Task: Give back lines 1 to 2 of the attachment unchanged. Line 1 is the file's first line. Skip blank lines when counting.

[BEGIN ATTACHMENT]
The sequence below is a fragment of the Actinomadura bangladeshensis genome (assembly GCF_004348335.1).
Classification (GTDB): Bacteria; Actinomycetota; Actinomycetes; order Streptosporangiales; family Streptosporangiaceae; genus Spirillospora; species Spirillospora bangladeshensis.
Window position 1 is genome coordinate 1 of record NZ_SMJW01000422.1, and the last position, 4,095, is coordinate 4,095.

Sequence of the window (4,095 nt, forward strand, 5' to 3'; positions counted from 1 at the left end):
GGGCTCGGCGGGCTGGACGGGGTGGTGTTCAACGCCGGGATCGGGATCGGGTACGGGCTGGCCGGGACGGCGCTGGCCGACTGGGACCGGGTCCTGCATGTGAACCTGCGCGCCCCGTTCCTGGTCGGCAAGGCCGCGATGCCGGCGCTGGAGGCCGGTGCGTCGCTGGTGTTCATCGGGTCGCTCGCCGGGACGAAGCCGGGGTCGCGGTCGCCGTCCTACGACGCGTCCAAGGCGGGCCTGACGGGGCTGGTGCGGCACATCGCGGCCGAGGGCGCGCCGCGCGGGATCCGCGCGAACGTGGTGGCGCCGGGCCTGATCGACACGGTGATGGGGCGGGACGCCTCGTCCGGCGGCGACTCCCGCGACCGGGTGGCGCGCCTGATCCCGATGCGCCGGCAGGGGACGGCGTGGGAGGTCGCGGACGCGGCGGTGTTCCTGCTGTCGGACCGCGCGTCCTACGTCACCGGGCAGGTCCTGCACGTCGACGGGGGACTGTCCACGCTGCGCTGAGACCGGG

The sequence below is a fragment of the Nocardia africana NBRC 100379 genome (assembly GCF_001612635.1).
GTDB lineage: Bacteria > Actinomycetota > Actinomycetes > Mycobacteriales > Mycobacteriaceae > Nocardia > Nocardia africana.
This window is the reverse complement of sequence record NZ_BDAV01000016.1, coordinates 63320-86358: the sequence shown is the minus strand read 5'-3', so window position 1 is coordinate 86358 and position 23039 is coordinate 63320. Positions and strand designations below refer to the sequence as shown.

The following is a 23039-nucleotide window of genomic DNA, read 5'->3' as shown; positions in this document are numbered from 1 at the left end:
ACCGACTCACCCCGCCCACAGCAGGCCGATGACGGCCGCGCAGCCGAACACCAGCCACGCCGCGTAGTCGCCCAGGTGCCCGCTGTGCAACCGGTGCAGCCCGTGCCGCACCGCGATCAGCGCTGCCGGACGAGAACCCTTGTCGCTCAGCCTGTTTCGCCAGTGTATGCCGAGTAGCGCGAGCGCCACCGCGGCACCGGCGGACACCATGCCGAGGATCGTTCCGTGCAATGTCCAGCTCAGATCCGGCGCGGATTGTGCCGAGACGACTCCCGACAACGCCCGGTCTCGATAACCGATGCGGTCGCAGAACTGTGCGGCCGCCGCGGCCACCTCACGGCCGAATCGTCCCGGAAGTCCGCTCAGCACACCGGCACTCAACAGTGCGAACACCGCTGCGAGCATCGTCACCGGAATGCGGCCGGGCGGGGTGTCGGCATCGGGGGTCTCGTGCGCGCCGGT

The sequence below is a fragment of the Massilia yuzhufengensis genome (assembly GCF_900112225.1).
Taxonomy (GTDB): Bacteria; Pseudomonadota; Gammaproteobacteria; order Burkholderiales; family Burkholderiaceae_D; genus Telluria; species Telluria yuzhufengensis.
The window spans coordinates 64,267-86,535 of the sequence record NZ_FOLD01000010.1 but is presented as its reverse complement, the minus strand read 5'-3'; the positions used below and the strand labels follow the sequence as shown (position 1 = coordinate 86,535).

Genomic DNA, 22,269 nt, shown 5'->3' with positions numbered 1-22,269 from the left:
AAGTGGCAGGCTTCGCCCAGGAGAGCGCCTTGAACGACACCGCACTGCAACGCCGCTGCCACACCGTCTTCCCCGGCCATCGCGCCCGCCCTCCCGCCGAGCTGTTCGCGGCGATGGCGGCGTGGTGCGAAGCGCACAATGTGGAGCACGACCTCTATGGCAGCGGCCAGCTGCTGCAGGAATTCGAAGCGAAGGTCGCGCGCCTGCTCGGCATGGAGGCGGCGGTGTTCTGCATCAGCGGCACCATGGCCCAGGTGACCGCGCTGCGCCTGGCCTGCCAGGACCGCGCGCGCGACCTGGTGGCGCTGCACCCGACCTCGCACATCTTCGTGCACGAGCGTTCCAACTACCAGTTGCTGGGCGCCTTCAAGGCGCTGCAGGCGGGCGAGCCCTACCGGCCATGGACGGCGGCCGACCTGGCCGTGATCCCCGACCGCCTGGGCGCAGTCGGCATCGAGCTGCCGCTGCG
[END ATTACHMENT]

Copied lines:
The sequence below is a fragment of the Actinomadura bangladeshensis genome (assembly GCF_004348335.1).
Classification (GTDB): Bacteria; Actinomycetota; Actinomycetes; order Streptosporangiales; family Streptosporangiaceae; genus Spirillospora; species Spirillospora bangladeshensis.